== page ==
Full text: papers communicated to the first International Eugenics Congress held at the University of London, July 24th to 30th, 1912

168Section IIa. F. C. S. Schiller. 
spiritualized by including in the notion of fitness, all exercise of human 
faculty, even of brains. It ought not to be impossible to convince the 
British boy that he ought to aim at all-ro-und “ fitness,” and that this 
includes skill in the use of brain as well as muscle, and the moral capacity 
of adjusting his action to the moral order of society and of improving 
that order; or otherwise, that there are common forms of “unfitness" 
which are intellectual and moral, and not merely physical. If the scope 
of the athletic spirit can be thus extended, it may not only arouse an 
intrinsic interest in intellectual education which is at present undeveloped, 
but may also mitigate the excessive stimulation of the competitive instincts 
by the Scholarship System. 
That at present the Scholarship System is unhealthily competitive seems 
probable enough. It is not, as we saw, that it appeals solely, or even mainly, 
to the love of gain : there is enough honour mixed with the gain to make all 
desire to win scholarships as a manifest proof of ability, and enough gain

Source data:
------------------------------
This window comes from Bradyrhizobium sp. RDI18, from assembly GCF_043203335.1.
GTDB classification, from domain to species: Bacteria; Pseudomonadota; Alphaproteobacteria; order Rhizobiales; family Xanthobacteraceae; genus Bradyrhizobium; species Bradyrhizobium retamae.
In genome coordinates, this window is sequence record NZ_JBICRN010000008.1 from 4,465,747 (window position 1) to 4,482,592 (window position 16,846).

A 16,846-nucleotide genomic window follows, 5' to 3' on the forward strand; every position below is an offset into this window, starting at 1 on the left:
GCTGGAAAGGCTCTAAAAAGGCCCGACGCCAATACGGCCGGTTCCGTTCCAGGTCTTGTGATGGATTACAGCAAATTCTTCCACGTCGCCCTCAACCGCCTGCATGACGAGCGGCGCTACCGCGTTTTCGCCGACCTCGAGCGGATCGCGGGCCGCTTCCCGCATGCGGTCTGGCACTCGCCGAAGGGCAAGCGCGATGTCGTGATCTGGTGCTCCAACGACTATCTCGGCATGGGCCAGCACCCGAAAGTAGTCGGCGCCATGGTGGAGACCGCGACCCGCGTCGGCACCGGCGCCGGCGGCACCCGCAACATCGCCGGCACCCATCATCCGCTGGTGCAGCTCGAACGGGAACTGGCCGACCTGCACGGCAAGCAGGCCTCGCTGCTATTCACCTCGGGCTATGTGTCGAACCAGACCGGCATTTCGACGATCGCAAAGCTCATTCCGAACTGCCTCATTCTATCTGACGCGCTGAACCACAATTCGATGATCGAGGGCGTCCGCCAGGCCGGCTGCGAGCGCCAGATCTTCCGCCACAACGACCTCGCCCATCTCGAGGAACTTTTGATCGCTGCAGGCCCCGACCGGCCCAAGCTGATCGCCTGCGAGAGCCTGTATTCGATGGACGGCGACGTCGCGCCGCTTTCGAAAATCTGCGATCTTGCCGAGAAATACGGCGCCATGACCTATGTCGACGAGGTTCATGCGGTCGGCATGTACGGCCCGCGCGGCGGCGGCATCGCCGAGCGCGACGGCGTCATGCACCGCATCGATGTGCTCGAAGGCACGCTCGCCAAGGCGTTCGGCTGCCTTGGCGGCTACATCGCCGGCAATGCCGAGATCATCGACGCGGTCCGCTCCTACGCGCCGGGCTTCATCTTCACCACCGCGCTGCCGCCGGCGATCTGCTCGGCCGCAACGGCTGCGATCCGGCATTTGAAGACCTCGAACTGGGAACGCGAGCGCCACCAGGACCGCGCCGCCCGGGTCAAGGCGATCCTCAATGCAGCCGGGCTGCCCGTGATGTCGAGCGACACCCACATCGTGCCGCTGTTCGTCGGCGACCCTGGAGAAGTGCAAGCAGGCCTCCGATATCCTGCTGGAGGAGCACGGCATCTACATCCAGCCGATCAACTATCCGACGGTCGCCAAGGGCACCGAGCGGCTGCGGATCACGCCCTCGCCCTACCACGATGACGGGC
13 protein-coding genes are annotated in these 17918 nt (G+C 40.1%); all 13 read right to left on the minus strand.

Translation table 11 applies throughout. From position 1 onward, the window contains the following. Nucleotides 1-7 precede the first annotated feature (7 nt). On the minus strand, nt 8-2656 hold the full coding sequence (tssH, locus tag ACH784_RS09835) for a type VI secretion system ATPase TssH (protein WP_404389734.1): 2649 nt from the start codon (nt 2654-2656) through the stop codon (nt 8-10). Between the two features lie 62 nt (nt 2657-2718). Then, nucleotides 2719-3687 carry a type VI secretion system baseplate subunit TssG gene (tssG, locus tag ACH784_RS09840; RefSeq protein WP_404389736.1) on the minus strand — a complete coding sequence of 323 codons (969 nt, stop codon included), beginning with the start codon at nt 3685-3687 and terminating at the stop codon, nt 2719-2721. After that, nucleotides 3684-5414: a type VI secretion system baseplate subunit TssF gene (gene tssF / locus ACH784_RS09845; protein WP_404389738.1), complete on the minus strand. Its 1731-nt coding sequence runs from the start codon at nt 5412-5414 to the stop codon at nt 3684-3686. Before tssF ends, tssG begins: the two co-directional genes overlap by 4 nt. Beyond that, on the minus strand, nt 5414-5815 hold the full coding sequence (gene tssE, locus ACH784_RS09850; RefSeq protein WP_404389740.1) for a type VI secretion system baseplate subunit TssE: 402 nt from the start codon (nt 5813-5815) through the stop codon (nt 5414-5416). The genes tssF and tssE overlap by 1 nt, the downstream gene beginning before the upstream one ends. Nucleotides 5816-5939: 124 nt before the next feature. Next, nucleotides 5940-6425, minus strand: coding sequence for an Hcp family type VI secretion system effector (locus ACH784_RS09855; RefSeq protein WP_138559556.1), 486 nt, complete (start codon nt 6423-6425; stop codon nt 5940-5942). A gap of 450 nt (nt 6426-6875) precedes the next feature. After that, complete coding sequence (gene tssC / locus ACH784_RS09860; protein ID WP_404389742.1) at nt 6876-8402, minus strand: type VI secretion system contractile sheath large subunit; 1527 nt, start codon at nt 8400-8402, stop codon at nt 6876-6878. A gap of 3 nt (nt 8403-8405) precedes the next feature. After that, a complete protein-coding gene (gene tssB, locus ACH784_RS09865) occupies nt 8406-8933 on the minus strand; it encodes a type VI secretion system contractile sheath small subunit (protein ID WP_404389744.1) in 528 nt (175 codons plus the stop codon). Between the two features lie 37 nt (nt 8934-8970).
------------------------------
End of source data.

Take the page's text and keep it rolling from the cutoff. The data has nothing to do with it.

mixed with the honour to silence the objection that scholarship-hunting, 
according to the recognized rules, is an unprofitable sport. As a rule the 
whole affair is conducted in a fine sportsmanlike spirit, both by the teachers 
and by the taught. The “ best ” scholarships are not necessarily the most 
profitable, but those which are traditionally regarded as the “ blue-ribbon ” 
competitions, for which all the best candidates are entered, and which 
consequently remain the best for this same reason. Nor are the intellectual 
racehorses, whom their teachers thus delight to train for the greater glory 
of the institutions with which thev are connected and their own, overstrained 
J ' 
or damaged; the system, though it frankly neglects the average mind, gets 
a great deal of work out of the superior intelligences and produces as a rule 
a well-trained efficient mind which can direct itself on anything. Never­ 
theless it produces a mental attitude which is not wholly salutary, precisely 
because it make such a strong appeal to the sporting spirit. It engenders a 
tendency to regard all knowledge as instrumental merely to a competitive 
game, and a willingness to tolerate and get up without reflection or criticism 
any sort of nonsense, provided only that it can be manifestly shown to pay 
for the purposes of some examination. It is evident that this temper 
is, both in itself anything but conducive to the accumulation of knowledge, 
and also that it is insufficiently resistent to the pedantry of examiners. For 
it measures the value of all subjects simply by its mark-getting efficacy in 
what is regarded as an essentialy useless pursuit, to which social convention 
has artificially added a commercial value. Probably intellectual education 
would yield better results, both as mental and as moral training, if the 
intrinsic usefulness (in the widest sense) of all knowledge might be hinted 
at, and if, from the premiss that the subjects of a “ liberal education ” 
are intrinsically “ useless,” the inference were not drawn that the more 
useless a study was made the better it was educationally.
        

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